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Checkpoint Blockade for Treatment of Relapsed Lymphoma Following Allogeneic Hematopoietic Cell Transplant: Use May be Complicated By Onset of Severe Acute Graft Versus Host Disease

Bradley M. Haverkos, Jeffrey Schowinksy, Jeffrey Kaplan, Manali Kamdar, Abraham Sebastian Kanate, Ayman Saad, Amitkumar Mehta, Siddhartha Ganguly, Mary E.D. Flowers, Timothy S. Fenske, Parameswaran Hari, Mehdi Hamadani, Robert Lowsky, Leslie Andritsos, Madan H. Jagasia, Stacey Brown, Philippe Armand, Reid W. Merryman, Veronika Bachanova, Deborah M Stephens, Ryotaro Nakamura, Jonathan A Gutman and Steven M. Devine

Abstract

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Introduction: Allogeneic Hematopoietic-cell transplantation (allo-HCT) may elicit immunological graft versus-tumor effects against tumor cells. However, these immune responses can be misdirected towards normal host organs, resulting in graft-versus host disease (GVHD). Acute GVHD (aGVHD) develops after activation and maturation of antigen-presenting cells, which then leads to donor T-cell activation, expansion, and destruction of host tissue by effector cells. The programmed death (PD) pathway serves as a checkpoint to limit T-cell-mediated immune responses. Blocking the PD1 receptor results in T-cell activation, proliferation, and can induce a potent immunotherapeutic antitumor effect. In the post-allogeneic HCT setting there is concern that activating T-cells via PD1 blockade may induce GVHD (Blazar, J Immunol 2003). While there have been several cases of severe and even fatal transplant-related complications, including GVHD, when nivolumab was given for disease control prior to allo-HCT, less is known about its use in managing relapse after HCT. A few case reports suggest it may be safe (Herbeaux, ASH 2015; Angenendt, BMT 2015; Yared, BMT 2016).

Methods:With IRB approval, we conducted a multicenter, retrospective analysis of lymphoma patients (pts) who received monoclonal antibodies against PD1 after allo-HCT. We contacted 10 U.S. transplant programs with the highest volumes of lymphoma pts undergoing HCT, as provided by the Center for International Bone Marrow Transplant Registry (CIBMTR), to derive an estimate of the safety and toxicity of PD1 blockade post allograft. Additional sites were surveyed based on recommendation from these initial 10 sites. Descriptive statistics were used to summarize patient characteristics and clinical outcomes. Response assessments were defined according to revised Lugano criteria (Cheson, 2014). GVHD stage/grade was recorded according to Consensus scoring severity index. PD1 and PDL1 immunohistochemical (IHC) stains were performed on 2 pts' liver biopsies treated at University of Colorado (CU).

Results:We surveyed 23 sites with 21 replies to date. 8 sites reported no experience using anti-PD1 after allo-HCT. 13 sites identified 27 lymphoma pts (26 classical Hodgkin lymphoma) who received a monoclonal antibody against PD1 for relapsed disease after allo-HCT (24 nivolumab, 3 pembrolizumab). Table 1 highlights patient characteristics prior to treatment with anti-PD1. At a median follow up of 217 days (range 26-560) after the first dose of PD1 blockade, 22 of 27 (81%) remain alive. 3 pts died from GVHD and 2 died from lymphoma progression complicated by GVHD. Overall response rate (ORR) to anti-PD1 was 79% (CR+PR) in 24 assessable pts (13 CR, 6 PR, 2 SD, 3 PD). 10 of 27 pts (37%) developed aGVHD and in 19% it was severe (5 grade IV, 3 grade II, & 2 grade I) after PD1 blockade. 9 of 10 experienced liver aGVHD (4 stage IV, 1 stage III, 4 stage I). 3 of 4 cases with stage IV liver aGVHD were biopsy proven and distinct from typical hepatopathy associated with PD1 blockade. In the 2 cases with PD1 IHC stains, PD1+ lymphocytes were more frequently involved in the endotheliitis rather than the cholangitis component of GVHD. 8 of 10 experienced skin aGVHD (1 stage IV, 5 stage III, 1 stage II, & 1 stage I). Only 2 experienced gut aGVHD (1 stage IV, 1 stage III). The 10 who developed aGVHD received a total of 1-3 doses (median 1) of anti-PD1. Median day of aGVHD onset from first dose of anti-PD1 was 15 (range 8-28). Of the 10 pts who developed aGVHD, 4 of 10 (40%) responded to treatment (2 CR, 2 PR). Only 1 patient responded to steroids alone. An additional 4 pts who did not experience aGVHD had new or worsening classic chronic GVHD (cGVHD) after anti-PD1. Overall 52% (14/27) of the pts in this analysis developed new or worsening acute or chronic GVHD after PD1 blockade (10 aGVHD, 4 cGVHD).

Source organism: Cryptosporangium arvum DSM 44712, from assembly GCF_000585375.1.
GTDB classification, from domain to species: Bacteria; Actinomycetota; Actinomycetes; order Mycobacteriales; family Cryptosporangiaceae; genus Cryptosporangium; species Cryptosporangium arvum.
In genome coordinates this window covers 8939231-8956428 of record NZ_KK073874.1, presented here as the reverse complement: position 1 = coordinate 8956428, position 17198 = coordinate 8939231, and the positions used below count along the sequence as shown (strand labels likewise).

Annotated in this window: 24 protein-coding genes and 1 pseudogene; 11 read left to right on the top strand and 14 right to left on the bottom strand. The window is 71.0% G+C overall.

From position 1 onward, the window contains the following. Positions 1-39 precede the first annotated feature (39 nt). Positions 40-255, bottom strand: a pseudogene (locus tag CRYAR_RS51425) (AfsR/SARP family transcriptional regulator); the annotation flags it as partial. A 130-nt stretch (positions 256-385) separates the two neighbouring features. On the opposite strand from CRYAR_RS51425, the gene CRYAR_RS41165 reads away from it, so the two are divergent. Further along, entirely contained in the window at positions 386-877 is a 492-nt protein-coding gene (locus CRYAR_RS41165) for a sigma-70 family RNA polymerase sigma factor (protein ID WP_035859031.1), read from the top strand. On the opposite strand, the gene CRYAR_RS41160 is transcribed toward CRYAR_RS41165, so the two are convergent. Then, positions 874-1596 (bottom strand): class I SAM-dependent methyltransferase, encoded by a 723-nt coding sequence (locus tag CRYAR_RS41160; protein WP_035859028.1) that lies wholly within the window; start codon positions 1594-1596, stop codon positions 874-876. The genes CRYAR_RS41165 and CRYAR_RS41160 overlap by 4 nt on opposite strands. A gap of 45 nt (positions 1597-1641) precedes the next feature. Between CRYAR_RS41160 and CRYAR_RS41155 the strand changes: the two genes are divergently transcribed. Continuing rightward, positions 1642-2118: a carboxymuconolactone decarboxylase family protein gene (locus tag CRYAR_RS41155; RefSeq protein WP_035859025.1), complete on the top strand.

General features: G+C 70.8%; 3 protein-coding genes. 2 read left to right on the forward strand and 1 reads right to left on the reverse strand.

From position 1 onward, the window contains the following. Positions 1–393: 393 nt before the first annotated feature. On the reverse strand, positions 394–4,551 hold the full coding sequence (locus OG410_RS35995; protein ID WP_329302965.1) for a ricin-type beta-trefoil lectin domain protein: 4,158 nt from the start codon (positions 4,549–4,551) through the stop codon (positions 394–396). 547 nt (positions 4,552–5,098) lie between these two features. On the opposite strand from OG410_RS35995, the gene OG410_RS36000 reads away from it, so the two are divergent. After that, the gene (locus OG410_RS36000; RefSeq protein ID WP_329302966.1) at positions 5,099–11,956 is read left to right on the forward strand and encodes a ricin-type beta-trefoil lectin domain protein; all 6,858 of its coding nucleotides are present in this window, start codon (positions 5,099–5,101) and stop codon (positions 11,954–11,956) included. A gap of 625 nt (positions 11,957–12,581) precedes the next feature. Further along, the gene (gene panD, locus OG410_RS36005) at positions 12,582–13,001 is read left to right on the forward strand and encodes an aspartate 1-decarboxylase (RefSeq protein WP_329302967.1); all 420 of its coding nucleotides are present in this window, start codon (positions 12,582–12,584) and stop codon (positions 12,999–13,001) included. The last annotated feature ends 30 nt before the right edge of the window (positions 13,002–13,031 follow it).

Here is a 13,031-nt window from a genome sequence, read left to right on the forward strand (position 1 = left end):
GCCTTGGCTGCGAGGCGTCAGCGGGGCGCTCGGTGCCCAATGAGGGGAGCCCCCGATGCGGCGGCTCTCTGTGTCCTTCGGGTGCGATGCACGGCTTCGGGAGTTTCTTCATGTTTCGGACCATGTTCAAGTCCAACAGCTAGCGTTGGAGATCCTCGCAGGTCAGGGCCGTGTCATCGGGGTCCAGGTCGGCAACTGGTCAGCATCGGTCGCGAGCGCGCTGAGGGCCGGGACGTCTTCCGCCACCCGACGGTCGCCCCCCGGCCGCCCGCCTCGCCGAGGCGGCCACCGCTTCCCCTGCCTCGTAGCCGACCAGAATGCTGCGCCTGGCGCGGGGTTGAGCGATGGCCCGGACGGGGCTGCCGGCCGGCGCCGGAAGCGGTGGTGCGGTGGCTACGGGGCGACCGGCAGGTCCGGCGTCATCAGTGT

Discussion/Conclusion: PD1 blockade was associated with a high ORR (79%) in heavily pretreated Hodgkin lymphoma patients relapsing following allo-HCT, suggesting a strong graft versus tumor effect. However, some patients developed severe and treatment refractory GVHD in this setting. Prospective study of PD1 blockade after allo-HCT is warranted. Potential risks and benefits of PD1 blockade after allo-HCT should be discussed with each patient, and they should be carefully monitored for aGVHD after PD1 blockade.

Disclosures Kamdar: Seattle Genetics: Speakers Bureau. Saad: Astellas: Research Funding; American Porphyria foundation: Research Funding; Alexion: Honoraria; Spectrum: Honoraria. Ganguly: Janssen: Research Funding; Onyx: Speakers Bureau; Seattle Genetics: Speakers Bureau. Hari: Merck: Research Funding; BMS: Honoraria. Hamadani: Celgene: Honoraria, Research Funding; Takeda: Research Funding; Pharmacyclics: Consultancy; Merck: Research Funding. Jagasia: Therakos: Consultancy. Armand: Sequenta Inc: Research Funding; Merck: Consultancy, Research Funding; Pfizer: Research Funding; Roche: Research Funding; Infinity Pharmaceuticals: Consultancy; Bristol-Myers Squibb: Consultancy, Research Funding.

  • * Asterisk with author names denotes non-ASH members.

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